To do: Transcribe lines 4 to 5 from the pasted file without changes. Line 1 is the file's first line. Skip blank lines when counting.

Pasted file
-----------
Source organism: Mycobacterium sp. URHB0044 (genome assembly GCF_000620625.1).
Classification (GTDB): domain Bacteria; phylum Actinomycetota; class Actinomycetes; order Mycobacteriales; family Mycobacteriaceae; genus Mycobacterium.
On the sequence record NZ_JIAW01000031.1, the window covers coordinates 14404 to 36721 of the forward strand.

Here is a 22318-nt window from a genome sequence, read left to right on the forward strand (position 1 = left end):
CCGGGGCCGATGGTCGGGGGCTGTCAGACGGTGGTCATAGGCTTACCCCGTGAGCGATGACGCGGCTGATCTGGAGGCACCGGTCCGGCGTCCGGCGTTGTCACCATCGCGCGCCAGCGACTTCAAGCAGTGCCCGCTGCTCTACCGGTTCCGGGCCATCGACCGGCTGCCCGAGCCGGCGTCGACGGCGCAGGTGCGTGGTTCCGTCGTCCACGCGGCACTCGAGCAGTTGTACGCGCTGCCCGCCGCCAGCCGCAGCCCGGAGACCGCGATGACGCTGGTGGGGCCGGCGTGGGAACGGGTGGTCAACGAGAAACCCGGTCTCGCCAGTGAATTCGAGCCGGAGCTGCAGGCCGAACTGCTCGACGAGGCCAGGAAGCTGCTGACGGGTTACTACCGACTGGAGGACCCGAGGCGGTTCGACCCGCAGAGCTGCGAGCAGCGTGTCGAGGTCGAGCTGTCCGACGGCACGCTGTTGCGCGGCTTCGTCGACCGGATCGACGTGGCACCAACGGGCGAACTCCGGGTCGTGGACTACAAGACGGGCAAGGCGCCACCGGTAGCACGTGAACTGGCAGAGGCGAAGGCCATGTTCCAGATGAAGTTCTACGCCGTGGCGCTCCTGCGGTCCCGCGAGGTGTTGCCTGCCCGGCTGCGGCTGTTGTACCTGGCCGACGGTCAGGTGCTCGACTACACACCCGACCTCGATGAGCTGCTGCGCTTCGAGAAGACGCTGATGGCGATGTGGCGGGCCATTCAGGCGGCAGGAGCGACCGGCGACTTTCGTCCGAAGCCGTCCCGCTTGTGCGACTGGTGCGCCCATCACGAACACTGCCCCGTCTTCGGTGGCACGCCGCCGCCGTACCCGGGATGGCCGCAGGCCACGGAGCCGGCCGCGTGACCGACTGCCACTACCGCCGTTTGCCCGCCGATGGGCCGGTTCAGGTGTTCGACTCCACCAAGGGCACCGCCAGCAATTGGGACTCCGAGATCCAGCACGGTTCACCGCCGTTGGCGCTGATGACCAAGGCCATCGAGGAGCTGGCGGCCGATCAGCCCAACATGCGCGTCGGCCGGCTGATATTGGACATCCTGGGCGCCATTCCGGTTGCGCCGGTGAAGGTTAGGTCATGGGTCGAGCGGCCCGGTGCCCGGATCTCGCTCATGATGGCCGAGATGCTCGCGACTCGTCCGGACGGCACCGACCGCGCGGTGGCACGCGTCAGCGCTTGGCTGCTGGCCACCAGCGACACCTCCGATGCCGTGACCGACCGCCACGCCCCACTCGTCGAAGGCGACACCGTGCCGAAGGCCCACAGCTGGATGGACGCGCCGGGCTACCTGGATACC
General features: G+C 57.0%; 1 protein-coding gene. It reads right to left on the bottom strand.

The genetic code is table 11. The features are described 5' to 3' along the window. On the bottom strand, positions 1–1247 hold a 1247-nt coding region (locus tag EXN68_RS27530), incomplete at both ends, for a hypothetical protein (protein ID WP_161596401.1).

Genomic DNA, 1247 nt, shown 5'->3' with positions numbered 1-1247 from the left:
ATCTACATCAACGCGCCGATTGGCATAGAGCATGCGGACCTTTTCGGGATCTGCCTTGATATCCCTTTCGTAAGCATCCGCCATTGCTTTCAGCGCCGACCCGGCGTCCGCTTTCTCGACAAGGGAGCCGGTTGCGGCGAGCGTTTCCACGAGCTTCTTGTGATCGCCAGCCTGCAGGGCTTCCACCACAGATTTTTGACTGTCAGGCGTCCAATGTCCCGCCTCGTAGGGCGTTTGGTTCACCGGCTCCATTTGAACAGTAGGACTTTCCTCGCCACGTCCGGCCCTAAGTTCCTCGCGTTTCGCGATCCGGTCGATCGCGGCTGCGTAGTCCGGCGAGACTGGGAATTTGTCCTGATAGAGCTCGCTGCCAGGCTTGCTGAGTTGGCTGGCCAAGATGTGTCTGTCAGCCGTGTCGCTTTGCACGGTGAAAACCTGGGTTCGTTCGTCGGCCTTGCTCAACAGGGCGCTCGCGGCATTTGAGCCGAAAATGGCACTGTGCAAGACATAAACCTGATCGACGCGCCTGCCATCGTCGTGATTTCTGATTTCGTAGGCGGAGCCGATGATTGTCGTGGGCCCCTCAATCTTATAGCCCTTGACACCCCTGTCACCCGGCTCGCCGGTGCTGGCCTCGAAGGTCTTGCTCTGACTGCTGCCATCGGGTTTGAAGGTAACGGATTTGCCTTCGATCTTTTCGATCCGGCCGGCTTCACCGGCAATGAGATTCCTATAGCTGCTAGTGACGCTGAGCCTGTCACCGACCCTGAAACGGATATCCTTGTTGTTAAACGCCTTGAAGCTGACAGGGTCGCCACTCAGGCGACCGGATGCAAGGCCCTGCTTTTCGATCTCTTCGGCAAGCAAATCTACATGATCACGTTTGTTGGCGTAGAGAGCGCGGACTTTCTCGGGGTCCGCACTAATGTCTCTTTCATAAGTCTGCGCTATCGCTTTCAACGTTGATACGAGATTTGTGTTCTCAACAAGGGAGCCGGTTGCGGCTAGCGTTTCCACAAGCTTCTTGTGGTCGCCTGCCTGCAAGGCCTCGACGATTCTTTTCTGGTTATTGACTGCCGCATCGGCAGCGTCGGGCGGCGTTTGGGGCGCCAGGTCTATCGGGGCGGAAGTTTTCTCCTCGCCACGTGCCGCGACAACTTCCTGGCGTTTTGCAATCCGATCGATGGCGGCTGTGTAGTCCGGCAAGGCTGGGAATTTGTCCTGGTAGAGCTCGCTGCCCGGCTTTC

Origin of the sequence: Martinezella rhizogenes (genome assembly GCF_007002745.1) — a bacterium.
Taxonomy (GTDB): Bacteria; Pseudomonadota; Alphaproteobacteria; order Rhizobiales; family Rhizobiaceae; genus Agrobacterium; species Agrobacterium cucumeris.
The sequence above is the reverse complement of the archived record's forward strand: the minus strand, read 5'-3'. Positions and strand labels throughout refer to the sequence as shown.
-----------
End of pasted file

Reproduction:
Here is a 22318-nt window from a genome sequence, read left to right on the forward strand (position 1 = left end):
CCGGGGCCGATGGTCGGGGGCTGTCAGACGGTGGTCATAGGCTTACCCCGTGAGCGATGACGCGGCTGATCTGGAGGCACCGGTCCGGCGTCCGGCGTTGTCACCATCGCGCGCCAGCGACTTCAAGCAGTGCCCGCTGCTCTACCGGTTCCGGGCCATCGACCGGCTGCCCGAGCCGGCGTCGACGGCGCAGGTGCGTGGTTCCGTCGTCCACGCGGCACTCGAGCAGTTGTACGCGCTGCCCGCCGCCAGCCGCAGCCCGGAGACCGCGATGACGCTGGTGGGGCCGGCGTGGGAACGGGTGGTCAACGAGAAACCCGGTCTCGCCAGTGAATTCGAGCCGGAGCTGCAGGCCGAACTGCTCGACGAGGCCAGGAAGCTGCTGACGGGTTACTACCGACTGGAGGACCCGAGGCGGTTCGACCCGCAGAGCTGCGAGCAGCGTGTCGAGGTCGAGCTGTCCGACGGCACGCTGTTGCGCGGCTTCGTCGACCGGATCGACGTGGCACCAACGGGCGAACTCCGGGTCGTGGACTACAAGACGGGCAAGGCGCCACCGGTAGCACGTGAACTGGCAGAGGCGAAGGCCATGTTCCAGATGAAGTTCTACGCCGTGGCGCTCCTGCGGTCCCGCGAGGTGTTGCCTGCCCGGCTGCGGCTGTTGTACCTGGCCGACGGTCAGGTGCTCGACTACACACCCGACCTCGATGAGCTGCTGCGCTTCGAGAAGACGCTGATGGCGATGTGGCGGGCCATTCAGGCGGCAGGAGCGACCGGCGACTTTCGTCCGAAGCCGTCCCGCTTGTGCGACTGGTGCGCCCATCACGAACACTGCCCCGTCTTCGGTGGCACGCCGCCGCCGTACCCGGGATGGCCGCAGGCCACGGAGCCGGCCGCGTGACCGACTGCCACTACCGCCGTTTGCCCGCCGATGGGCCGGTTCAGGTGTTCGACTCCACCAAGGGCACCGCCAGCAATTGGGACTCCGAGATCCAGCACGGTTCACCGCCGTTGGCGCTGATGACCAAGGCCATCGAGGAGCTGGCGGCCGATCAGCCCAACATGCGCGTCGGCCGGCTGATATTGGACATCCTGGGCGCCATTCCGGTTGCGCCGGTGAAGGTTAGGTCATGGGTCGAGCGGCCCGGTGCCCGGATCTCGCTCATGATGGCCGAGATGCTCGCGACTCGTCCGGACGGCACCGACCGCGCGGTGGCACGCGTCAGCGCTTGGCTGCTGGCCACCAGCGACACCTCCGATGCCGTGACCGACCGCCACGCCCCACTCGTCGAAGGCGACACCGTGCCGAAGGCCCACAGCTGGATGGACGCGCCGGGCTACCTGGATACC